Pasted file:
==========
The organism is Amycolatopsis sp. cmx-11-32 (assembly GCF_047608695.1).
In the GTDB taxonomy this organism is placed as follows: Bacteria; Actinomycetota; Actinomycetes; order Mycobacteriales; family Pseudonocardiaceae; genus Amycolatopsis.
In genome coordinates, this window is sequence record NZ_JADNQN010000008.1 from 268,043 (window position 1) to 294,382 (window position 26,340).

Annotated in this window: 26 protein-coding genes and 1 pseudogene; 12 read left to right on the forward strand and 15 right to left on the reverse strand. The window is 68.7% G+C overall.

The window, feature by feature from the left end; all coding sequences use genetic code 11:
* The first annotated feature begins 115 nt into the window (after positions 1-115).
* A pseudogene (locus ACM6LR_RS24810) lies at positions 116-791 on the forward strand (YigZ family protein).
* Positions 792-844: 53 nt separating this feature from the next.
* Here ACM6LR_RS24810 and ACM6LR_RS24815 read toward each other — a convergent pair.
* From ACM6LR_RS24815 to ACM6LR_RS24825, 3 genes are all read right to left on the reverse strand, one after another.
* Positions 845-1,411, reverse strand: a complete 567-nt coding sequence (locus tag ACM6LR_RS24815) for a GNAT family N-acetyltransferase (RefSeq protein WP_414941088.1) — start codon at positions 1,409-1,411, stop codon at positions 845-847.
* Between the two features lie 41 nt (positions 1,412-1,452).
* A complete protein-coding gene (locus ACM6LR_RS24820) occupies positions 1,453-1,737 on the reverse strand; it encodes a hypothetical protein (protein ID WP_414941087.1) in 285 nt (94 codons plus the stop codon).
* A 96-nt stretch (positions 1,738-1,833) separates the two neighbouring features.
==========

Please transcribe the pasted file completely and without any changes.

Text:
The organism is Amycolatopsis sp. cmx-11-32 (assembly GCF_047608695.1).
In the GTDB taxonomy this organism is placed as follows: Bacteria; Actinomycetota; Actinomycetes; order Mycobacteriales; family Pseudonocardiaceae; genus Amycolatopsis.
In genome coordinates, this window is sequence record NZ_JADNQN010000008.1 from 268,043 (window position 1) to 294,382 (window position 26,340).

Annotated in this window: 26 protein-coding genes and 1 pseudogene; 12 read left to right on the forward strand and 15 right to left on the reverse strand. The window is 68.7% G+C overall.

The window, feature by feature from the left end; all coding sequences use genetic code 11:
* The first annotated feature begins 115 nt into the window (after positions 1-115).
* A pseudogene (locus ACM6LR_RS24810) lies at positions 116-791 on the forward strand (YigZ family protein).
* Positions 792-844: 53 nt separating this feature from the next.
* Here ACM6LR_RS24810 and ACM6LR_RS24815 read toward each other — a convergent pair.
* From ACM6LR_RS24815 to ACM6LR_RS24825, 3 genes are all read right to left on the reverse strand, one after another.
* Positions 845-1,411, reverse strand: a complete 567-nt coding sequence (locus tag ACM6LR_RS24815) for a GNAT family N-acetyltransferase (RefSeq protein WP_414941088.1) — start codon at positions 1,409-1,411, stop codon at positions 845-847.
* Between the two features lie 41 nt (positions 1,412-1,452).
* A complete protein-coding gene (locus ACM6LR_RS24820) occupies positions 1,453-1,737 on the reverse strand; it encodes a hypothetical protein (protein ID WP_414941087.1) in 285 nt (94 codons plus the stop codon).
* A 96-nt stretch (positions 1,738-1,833) separates the two neighbouring features.